From dub to techno to ambient, the Zen Delay hardware has proved itself as a sought-after boutique effect instrument. Now there’s a software counterpart, with new modulation and sound design features to match.
I’ve been working with Zen Delay Virtual since early builds. The original hardware team (Erica Synths, Ninja Tune and Matt Black of Coldcut, Liquid Sky and Dr. Walker) have teamed up with software developer Hora Music and Raphäel Hoffman, known for their VCV Rack plug-ins. What you get is a plug-in that replicates the original hardware, but also adds features, including an entirely new modulation page.
Disclosure: I worked with the creators to produce their demo videos. (Send complaints to me; your sounds may be better!) As a result, this isn’t a review. I can provide some details on the plug’s workings, and I expect you’ll see a number of reviews popping up soon. Raphäel has also been great in responding to my comments through the late-stage builds.
Inspired by hardware
The hardware Zen Delay brief is clear – make a “secret weapon” delay instrument that works across genres and sources. It’s a straightforward design, but then the multi-engine delay and combination of filter, drive, and feedback loop mean you can dial in all kinds of sculpted, morphed, and mangled sounds. And keeping that design focus makes it playable.
Zen Delay Virtual has all those features from the original hardware:
- 1 – 5000 ms delay time with feedback (self-oscillates if you use minimum delay + feedback)
- Stereo delay processing with multiple modes: tape, tape ping pong, digital, digital ping pong, vintage
- Sync with tap tempo and MIDI input
- Valve overdrive
- Multi-mode filter (LP, BP, HP) with 24 dB/oct slope and resonance
- Dry/wet, or switch off the delay and just use the filter and drive, or full bypass
I have the hardware, and crucially I found the behavior of the plug-in really matches the original. That’s especially welcome on the valve overdrive. Even with a lot of overdrive/saturation plug-ins available, I’ve lately been sticking Zen Delay on tracks just to use its drive (since you can switch off the delay).
In addition to the Drive knob, there’s also now an option to enable or disable soft clipping. If you really push the input gain and feed the plug-in a hot source, you’ll get an orange indicator above the IN LEVEL control.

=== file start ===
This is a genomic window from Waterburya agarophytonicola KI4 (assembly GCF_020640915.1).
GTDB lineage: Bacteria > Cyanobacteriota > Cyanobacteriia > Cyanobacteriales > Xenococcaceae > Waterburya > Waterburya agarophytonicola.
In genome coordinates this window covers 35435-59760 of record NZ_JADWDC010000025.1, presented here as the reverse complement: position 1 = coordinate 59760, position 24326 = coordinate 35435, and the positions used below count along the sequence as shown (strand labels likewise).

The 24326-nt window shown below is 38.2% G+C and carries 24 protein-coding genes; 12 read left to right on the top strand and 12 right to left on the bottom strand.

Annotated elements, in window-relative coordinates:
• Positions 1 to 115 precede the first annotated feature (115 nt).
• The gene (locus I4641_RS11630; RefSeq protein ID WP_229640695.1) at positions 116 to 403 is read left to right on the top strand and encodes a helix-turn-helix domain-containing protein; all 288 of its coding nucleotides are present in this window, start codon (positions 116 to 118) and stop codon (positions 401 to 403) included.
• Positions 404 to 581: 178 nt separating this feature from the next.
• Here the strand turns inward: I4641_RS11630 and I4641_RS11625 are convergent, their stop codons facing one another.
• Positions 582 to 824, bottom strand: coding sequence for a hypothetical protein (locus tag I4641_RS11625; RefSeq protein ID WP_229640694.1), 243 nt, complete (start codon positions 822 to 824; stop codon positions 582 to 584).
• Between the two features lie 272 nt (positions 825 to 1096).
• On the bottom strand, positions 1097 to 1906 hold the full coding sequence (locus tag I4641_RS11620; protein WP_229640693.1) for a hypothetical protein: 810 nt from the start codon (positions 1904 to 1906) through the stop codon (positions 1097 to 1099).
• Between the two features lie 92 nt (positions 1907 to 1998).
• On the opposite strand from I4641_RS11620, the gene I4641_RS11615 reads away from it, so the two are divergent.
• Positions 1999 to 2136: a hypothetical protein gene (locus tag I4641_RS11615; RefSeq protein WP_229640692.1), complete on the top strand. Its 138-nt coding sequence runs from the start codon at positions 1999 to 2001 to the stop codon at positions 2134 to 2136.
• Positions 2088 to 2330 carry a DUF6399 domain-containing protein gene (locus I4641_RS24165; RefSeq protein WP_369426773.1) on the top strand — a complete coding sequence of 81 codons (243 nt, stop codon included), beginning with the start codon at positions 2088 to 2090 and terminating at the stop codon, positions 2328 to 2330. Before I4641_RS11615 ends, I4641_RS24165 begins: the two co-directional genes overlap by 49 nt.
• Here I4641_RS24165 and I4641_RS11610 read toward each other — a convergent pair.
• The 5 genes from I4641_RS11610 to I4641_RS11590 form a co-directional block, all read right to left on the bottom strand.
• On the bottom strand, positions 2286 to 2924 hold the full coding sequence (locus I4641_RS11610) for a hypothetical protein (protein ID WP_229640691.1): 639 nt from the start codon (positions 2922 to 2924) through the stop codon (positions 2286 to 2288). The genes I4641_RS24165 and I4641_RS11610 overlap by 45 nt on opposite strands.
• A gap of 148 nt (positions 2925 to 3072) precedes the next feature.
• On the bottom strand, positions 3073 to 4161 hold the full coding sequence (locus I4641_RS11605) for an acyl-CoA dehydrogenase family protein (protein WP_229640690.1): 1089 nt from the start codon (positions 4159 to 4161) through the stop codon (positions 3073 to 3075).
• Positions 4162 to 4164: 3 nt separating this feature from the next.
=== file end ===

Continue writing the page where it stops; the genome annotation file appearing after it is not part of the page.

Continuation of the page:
New tools for sound creation
Zen Delay Virtual isn’t just a software emulation, though. There are some significant new features.
There’s an all-new modulation page, each with free and synced modes:
- Multiple modulation waveforms: sine, ramp, saw, triangle, square, pulse, notch, noise, S&H
- Cross modulation of amplitude and frequency
- Time Modulation (delay time)
- Cutoff Modulation (filter)
- In digital modes, bit depth, sample rate, and noise controls
- Modulation of sample rate (also in digital modes)
That already makes the Zen Delay into a new beast. You can dial in choruses and flanging and create all kinds of new animation. You can make drones and produce even more radical sounds.
On top of that page, you also now get more extras:
Custom routings. The default hardware routing – delay with feedback, into the filter – is available as “classic.” But in addition, there are two additional options which means far wider sound design options. “Post vcf” inserts the filter into the delay feedback loop, with the output from the filter. “Post vcf 2” does the same, but with the output from the delay. (And there’s a routing diagram on the UI, so you don’t have to remember or even follow what I just said.)
Triplet and dotted rhythms. In sync mode, the original hardware uses a clock division in 1/8-note increments. You now can choose triplet and dotted values.
Clean or clipping. Input gain stage has an option for both Clean and Soft Clip modes.
Preset manager and preset library. Saving your own presets is now possible, but you also get sounds from Hora Music, German producers Mijk van Dijk, Nerk, and Dr. Walker, plus Indian artist Kiss Nuka (Anushka Manchanda).
And while tap tempo is still there, add in host sync and all the other benefits of automation and state saving from your DAW or other plug-in host.
Walkthrough and details
149 USD/EUR (plus VAT, where applicable)
Intro price 99 USD/EUR for the first 3 months.
VST3 and standalone (macOS/Windows), AU (macOS)
And the developers say more is planned for this plug-in, too, later this year.
The hardware remains terrific for its tactile feel and computer-free performance. But the software seems a natural extension of its sound philosophy. I’m curious what you’ll think of it.
Some notes on sound sources for the videos – i tried to choose instruments and settings that were a bit vanilla, so that you’d hear what the effect adds (which is a lot, even from just turning up Drive). Teaser:
- DrumSynth Kick (plus Sinevibes Rerun to vary the pattern)
- C78 Core Kit Drum Rack from Ableton
- Ableton Operator
- AAS Chromaphone 3
- AAS / Ableton Tension
- Roland Cloud TR-707, TB-303